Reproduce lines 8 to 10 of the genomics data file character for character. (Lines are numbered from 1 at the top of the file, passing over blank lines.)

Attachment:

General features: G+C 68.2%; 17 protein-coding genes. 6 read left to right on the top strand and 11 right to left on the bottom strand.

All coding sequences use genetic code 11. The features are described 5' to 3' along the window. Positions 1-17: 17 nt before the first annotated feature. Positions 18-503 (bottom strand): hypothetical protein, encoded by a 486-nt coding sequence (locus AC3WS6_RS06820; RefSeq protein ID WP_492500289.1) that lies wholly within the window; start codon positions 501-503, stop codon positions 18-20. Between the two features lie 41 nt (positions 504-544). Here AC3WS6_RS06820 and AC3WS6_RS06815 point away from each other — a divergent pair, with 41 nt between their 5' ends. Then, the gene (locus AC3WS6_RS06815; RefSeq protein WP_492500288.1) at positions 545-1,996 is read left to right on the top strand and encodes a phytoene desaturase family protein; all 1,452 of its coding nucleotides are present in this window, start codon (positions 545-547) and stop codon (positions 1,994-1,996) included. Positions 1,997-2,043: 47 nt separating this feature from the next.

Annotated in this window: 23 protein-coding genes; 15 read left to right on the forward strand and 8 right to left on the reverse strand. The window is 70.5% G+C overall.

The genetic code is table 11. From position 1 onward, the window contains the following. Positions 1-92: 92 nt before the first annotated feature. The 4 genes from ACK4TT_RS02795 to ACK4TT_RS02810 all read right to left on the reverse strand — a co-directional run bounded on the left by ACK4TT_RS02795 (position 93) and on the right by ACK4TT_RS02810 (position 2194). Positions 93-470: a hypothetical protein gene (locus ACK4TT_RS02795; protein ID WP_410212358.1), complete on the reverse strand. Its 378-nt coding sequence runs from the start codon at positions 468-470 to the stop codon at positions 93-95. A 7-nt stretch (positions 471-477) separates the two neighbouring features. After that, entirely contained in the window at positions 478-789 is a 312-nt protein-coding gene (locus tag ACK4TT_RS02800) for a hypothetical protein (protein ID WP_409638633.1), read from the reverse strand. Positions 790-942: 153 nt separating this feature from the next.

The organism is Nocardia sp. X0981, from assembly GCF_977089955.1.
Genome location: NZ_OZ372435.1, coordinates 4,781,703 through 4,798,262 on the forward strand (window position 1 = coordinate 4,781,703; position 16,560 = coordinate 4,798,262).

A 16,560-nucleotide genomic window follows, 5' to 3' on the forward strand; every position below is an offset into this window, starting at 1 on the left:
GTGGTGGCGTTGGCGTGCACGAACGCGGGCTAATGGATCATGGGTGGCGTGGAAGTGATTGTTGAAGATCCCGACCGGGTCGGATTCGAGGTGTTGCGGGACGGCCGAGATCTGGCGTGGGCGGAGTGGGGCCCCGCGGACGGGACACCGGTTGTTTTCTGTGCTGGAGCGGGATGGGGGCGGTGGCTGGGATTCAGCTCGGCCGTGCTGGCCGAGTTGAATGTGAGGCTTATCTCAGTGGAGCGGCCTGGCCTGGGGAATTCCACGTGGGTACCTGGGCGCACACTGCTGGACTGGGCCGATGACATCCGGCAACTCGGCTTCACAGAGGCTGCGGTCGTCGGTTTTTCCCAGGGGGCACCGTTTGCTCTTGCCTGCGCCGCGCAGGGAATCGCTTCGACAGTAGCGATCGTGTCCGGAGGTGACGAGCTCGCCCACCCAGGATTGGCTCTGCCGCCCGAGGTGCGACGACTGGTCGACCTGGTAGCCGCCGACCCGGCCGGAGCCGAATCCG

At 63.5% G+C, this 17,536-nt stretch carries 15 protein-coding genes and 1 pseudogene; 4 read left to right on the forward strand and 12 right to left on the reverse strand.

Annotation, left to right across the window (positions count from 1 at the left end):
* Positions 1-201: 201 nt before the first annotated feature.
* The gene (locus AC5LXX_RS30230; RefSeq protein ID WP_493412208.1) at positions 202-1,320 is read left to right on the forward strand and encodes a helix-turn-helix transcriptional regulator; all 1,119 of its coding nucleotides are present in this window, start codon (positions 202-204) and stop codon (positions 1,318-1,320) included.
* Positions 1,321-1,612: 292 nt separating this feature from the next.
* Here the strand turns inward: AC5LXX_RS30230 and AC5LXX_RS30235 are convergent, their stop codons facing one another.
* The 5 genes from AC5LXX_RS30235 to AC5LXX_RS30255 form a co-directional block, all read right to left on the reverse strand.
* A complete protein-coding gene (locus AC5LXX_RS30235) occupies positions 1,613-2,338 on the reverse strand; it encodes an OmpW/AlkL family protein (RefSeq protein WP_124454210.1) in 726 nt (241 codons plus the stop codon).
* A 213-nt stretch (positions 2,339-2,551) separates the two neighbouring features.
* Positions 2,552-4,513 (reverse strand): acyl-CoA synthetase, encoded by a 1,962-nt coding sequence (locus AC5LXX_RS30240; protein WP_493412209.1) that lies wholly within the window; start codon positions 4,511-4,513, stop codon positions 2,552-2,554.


GTGGTGGCGTTGGCGTGCACGAACGCGGGCTAATGGATCATGGGTGGCGTGGAAGTGATTGTTGAAGATCCCGACCGGGTCGGATTCGAGGTGTTGCGGGACGGCCGAGATCTGGCGTGGGCGGAGTGGGGCCCCGCGGACGGGACACCGGTTGTTTTCTGTGCTGGAGCGGGATGGGGGCGGTGGCTGGGATTCAGCTCGGCCGTGCTGGCCGAGTTGAATGTGAGGCTTATCTCAGTGGAGCGGCCTGGCCTGGGGAATTCCACGTGGGTACCTGGGCGCACACTGCTGGACTGGGCCGATGACATCCGGCAACTCGGCTTCACAGAGGCTGCGGTCGTCGGTTTTTCCCAGGGGGCACCGTTTGCTCTTGCCTGCGCCGCGCAGGGAATCGCTTCGACAGTAGCGATCGTGTCCGGAGGTGACGAGCTCGCCCACCCAGGATTGGCTCTGCCGCCCGAGGTGCGACGACTGGTCGACCTGGTAGCCGCCGACCCGGCCGGAGCCGAATCCG

At 63.5% G+C, this 17,536-nt stretch carries 15 protein-coding genes and 1 pseudogene; 4 read left to right on the forward strand and 12 right to left on the reverse strand.

Annotation, left to right across the window (positions count from 1 at the left end):